A Heavily Utilized
The All in
Wonder RADEON 9700 Pro centers around the same R300
processor as the RADEON 9700 Pro that has already earned so
much acclaim within the gaming community. Its
specifications remain unchanged ? the chip is manufactured
on a .15-micron process and consists of nearly 110 million
transistors. Running at 325MHz, the chip generates a
significant amount of heat, so the rectangular heatsink used
on the RADEON 9700 Pro has been modified to provide a
similar amount of cooling surface area, yet fit around
board?s TV tuner. Even still, running 3D Mark 2001, we
measured temperatures up to 172 degrees Fahrenheit on the
back of the card.
to include 128MB of Samsung DDR memory (part number
K4D26323RA-GC2A). Technically, the RAM is rated for
operation at 350MHz, but the All in Wonder RADEON 9700 Pro?s
256-bit memory bus remains conservatively clocked at 310MHz,
delivering up to 19.8GB per second of memory bandwidth.
complex 3D processor, a memory subsystem, a TV tuner and
ATI?s own multimedia chip requires a good deal of power.
The R300 itself puts a heavy strain on the AGP bus?
capabilities, which is why the RADEON 9700 Pro includes an
additional four pin power connector. The All in Wonder card
sports the same connector, along with an advisory ? make
sure you have a 300W power supply.
2001, ATI introduced the All in Wonder RADEON 8500DV that
featured IEEE1394 connectivity and a silicon TV tuner. The
digital tuner was significantly smaller than the analog tin it
replaced, so we were naturally curious as to why it didn?t
carry over to the current generation card. Apparently, the
digital tuner consumed more power and consequently generated
more heat. On a card that already requires an external
power source and utilizes an oversized heatsink, these would
have been unwelcome design considerations. It shouldn?t
matter much though, as ATI claims both solutions provide
similar image quality from a standard cable input.
save space with a smaller tuner package, ATI has designed
the .18-micron Theater 200 to replace the Rage Theater/Micronas
combination required for video input processing and stereo
sound on previous All in Wonder cards. Theater 200?s video
decoder can capture signals from composite, S-Video and
component inputs, though the All in Wonder RADEON 9700 only
offers composite and S-Video input. Once the signal has been
acquired, dual 12-bit Analog to Digital Converters (ADCs)
maintain a quality video signal. The 12-bit ADCs compare
favorably to the Rage Theater?s 10-bit ADC and competing
9-bit ADCs. The video decoder also features an adaptive 2D
3-line comb filter, which ATI claims improves composite
input quality. Theater 200?s stereo processor decodes the
audio signal accompanying a television channel into a 16-bit
output with multiple sampling rates. In addition to saving
space on the board, Theater 200 also consumes less power
than the Rage Theater and Micronas chips previously used.
back plate features four connectors. First, a video input
port interfaces with an input dongle, providing S-video
input, composite video input and stereo audio input. A
cable TV (CATV) connector allows the card to accept either a
cable or an antenna signal for television reception. Then,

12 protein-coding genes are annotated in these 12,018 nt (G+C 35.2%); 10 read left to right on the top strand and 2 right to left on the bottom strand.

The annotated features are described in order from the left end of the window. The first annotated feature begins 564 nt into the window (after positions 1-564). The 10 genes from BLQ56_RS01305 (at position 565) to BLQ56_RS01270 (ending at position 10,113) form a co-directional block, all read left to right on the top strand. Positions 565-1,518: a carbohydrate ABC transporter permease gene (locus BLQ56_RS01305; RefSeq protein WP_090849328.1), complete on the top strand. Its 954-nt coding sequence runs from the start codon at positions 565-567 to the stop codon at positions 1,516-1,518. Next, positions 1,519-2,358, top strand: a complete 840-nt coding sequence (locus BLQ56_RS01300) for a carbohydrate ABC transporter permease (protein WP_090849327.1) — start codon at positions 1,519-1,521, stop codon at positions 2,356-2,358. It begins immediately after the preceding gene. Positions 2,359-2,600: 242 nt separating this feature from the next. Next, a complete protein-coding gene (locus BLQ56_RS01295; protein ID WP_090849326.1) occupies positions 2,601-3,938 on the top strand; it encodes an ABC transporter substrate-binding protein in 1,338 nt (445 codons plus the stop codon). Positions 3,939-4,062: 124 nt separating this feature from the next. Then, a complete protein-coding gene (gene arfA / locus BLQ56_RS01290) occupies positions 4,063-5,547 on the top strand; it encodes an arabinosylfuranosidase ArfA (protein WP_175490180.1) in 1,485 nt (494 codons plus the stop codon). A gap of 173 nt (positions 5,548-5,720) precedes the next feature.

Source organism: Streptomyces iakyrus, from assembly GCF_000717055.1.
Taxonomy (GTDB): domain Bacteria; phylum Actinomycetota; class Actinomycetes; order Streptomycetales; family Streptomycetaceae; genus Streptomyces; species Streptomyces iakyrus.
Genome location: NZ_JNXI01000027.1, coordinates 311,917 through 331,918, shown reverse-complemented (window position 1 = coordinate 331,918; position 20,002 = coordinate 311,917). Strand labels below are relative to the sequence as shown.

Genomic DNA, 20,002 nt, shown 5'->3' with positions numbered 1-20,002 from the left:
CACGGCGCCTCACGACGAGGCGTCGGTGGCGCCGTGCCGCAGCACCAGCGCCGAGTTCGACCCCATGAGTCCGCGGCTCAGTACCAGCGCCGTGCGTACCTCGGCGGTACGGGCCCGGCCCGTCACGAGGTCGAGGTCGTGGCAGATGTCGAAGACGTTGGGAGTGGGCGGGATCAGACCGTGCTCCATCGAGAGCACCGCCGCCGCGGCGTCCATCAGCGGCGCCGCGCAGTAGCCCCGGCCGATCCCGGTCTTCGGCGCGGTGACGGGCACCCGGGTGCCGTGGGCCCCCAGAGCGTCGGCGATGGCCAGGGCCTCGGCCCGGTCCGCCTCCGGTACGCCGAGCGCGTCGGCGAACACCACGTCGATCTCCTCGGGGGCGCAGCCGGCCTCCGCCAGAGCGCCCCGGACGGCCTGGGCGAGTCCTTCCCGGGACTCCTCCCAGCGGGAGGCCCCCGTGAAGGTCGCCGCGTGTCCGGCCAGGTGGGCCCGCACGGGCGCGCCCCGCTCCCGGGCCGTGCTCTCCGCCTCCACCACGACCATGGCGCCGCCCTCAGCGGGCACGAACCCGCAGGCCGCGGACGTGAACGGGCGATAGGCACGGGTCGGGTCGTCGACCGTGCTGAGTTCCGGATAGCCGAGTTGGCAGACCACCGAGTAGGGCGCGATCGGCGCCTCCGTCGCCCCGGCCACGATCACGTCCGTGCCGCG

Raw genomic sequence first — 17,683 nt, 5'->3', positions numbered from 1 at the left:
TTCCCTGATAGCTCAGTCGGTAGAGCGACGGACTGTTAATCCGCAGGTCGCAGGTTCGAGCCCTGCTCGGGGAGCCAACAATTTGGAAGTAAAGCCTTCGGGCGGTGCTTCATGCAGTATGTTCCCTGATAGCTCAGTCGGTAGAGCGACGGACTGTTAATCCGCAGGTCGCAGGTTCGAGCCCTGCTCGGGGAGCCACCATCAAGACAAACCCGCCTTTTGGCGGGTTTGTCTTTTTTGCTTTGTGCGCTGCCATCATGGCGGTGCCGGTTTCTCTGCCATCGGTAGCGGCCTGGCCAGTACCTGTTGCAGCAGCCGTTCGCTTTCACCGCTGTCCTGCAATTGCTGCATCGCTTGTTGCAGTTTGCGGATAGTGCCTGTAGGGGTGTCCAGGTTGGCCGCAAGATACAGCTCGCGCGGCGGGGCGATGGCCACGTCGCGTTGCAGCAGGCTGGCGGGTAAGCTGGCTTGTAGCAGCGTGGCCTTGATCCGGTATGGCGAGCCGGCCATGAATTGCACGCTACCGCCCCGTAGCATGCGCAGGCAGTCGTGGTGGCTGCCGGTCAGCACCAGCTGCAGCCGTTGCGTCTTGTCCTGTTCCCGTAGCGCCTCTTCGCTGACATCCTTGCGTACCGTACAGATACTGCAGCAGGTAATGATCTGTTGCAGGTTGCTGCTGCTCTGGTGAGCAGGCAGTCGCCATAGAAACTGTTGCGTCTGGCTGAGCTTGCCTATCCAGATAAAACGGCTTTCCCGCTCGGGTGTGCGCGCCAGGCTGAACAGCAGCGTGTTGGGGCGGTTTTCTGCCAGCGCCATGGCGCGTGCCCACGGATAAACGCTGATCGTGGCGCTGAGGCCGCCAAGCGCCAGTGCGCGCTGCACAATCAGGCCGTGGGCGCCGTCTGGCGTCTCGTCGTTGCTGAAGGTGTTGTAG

a video output port can be used either with the included
component dongle or with the included S-Video/composite
connector. Both feature an S/PDIF output, so if you plan to
use the All in Wonder in a home theater environment, the
card will interface directly with a Dolby Digital decoder.
Finally, a DVI-I output provides display to either a digital
flat panel or an analog display. Unfortunately, space
constraints limit the cards output capabilities, so the card
won?t support two displays, a la RADEON 9700 Pro.
First Wonder - 3D
On Par With the
RADEON 9700 Pro
Past All in
Wonder cards have done a superb job at integrating
multimedia capabilities with a respectable 3D core, however,
the All in Wonder RADEON 8500 was the first to match its
enthusiast counterpart in terms of performance. ATI has
followed suit this time around and as you?ll see in the
benchmarking section, the All in Wonder RADEON 9700 Pro is
the same 3D monster as the RADEON 9700 Pro.
the R300 chip is to thank for this. It is the first
graphics processor to employ eight, 128-bit rendering
pipelines, each with a single floating-point texture unit
for enhanced color precision. As a result of ATI moving to
an eight-pipeline architecture, the All in Wonder RADEON 970
Pro is able to boast a 2.6GPixel per second fill rate. More
importantly though, the move to 128-bit allows developers to
create more realistic environments without introducing
artifacts commonly associated with rounding errors.
Further, the DirectX 9 specification calls for the ability
to apply 16 textures per pass, which of course the R300
processor can do. The ability to address multiple render
targets is another feature introduced with DirectX 9,
allowing the graphics processor to apply pixel-shading
programs to a maximum of four objects in a scene.
One of the
big improvements made to the GeForce4 was the addition of a
second vertex-processing pipeline. R300 goes beyond that by
adding another two pipelines, for a total of four. The
result is an extremely high triangle throughput. Operating
at 325MHz, the R300 core can process up to 325 million
triangles per second. Applications boasting complex
geometry should benefit as a result, though we?ll
probably have to wait until DirectX 9 emerges for games
demonstrating that level of complexity.
Second and Third Wonders